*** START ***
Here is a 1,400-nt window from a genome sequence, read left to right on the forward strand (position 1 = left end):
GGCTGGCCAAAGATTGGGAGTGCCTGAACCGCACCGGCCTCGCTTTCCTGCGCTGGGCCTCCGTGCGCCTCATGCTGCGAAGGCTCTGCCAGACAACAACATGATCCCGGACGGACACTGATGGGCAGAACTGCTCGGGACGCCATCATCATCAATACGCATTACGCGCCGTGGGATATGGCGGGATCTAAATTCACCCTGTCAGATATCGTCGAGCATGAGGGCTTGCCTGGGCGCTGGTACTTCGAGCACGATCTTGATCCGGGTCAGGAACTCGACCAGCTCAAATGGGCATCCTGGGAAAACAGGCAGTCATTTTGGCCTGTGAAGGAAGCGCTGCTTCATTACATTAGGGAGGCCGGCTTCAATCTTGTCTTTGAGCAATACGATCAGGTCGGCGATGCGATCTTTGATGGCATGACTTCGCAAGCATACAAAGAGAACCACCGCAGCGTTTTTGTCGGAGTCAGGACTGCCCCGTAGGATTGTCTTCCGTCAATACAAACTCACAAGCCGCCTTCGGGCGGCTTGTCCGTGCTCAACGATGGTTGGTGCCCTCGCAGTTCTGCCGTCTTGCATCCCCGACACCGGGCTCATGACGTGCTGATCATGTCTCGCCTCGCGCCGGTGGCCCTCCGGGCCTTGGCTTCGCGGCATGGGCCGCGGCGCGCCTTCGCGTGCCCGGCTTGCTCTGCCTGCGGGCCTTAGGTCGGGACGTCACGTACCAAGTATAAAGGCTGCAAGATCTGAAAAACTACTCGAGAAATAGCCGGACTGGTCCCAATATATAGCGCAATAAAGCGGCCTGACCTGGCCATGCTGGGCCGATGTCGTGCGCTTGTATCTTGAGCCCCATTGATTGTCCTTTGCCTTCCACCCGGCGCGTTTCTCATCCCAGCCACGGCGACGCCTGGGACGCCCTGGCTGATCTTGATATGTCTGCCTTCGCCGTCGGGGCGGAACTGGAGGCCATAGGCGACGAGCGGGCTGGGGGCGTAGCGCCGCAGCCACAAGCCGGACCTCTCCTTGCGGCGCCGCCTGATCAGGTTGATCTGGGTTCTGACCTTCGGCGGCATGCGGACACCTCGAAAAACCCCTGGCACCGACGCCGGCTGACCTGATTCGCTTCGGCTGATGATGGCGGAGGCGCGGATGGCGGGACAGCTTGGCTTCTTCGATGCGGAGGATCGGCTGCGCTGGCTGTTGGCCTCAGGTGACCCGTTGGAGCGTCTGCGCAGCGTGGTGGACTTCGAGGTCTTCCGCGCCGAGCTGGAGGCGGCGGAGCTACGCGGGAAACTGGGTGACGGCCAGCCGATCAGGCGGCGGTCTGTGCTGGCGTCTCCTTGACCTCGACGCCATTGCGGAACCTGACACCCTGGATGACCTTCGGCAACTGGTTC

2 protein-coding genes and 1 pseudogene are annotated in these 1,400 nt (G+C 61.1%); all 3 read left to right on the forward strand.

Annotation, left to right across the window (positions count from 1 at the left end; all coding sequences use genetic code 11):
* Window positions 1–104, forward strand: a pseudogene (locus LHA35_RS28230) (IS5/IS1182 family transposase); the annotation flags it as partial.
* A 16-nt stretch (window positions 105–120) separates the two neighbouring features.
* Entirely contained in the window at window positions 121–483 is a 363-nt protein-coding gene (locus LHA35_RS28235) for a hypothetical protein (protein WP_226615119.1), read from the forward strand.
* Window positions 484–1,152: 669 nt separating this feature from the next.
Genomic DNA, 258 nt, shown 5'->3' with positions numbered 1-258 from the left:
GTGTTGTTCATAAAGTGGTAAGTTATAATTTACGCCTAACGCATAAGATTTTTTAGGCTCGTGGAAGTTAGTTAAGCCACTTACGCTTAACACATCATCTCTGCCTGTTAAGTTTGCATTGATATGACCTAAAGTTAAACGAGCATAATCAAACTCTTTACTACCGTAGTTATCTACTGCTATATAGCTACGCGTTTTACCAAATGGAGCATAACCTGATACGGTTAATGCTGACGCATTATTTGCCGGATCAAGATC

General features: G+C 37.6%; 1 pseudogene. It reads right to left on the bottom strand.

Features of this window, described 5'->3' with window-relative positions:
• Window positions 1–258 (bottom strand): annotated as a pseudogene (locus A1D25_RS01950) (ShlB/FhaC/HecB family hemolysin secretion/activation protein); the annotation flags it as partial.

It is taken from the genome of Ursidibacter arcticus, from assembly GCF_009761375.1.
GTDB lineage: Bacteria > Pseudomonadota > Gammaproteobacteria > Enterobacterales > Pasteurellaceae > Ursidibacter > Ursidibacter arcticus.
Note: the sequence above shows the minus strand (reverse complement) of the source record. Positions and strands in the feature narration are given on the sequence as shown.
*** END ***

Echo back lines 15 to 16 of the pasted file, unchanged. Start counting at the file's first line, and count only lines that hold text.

GTDB lineage: Bacteria > Pseudomonadota > Gammaproteobacteria > Enterobacterales > Pasteurellaceae > Ursidibacter > Ursidibacter arcticus.
Note: the sequence above shows the minus strand (reverse complement) of the source record. Positions and strands in the feature narration are given on the sequence as shown.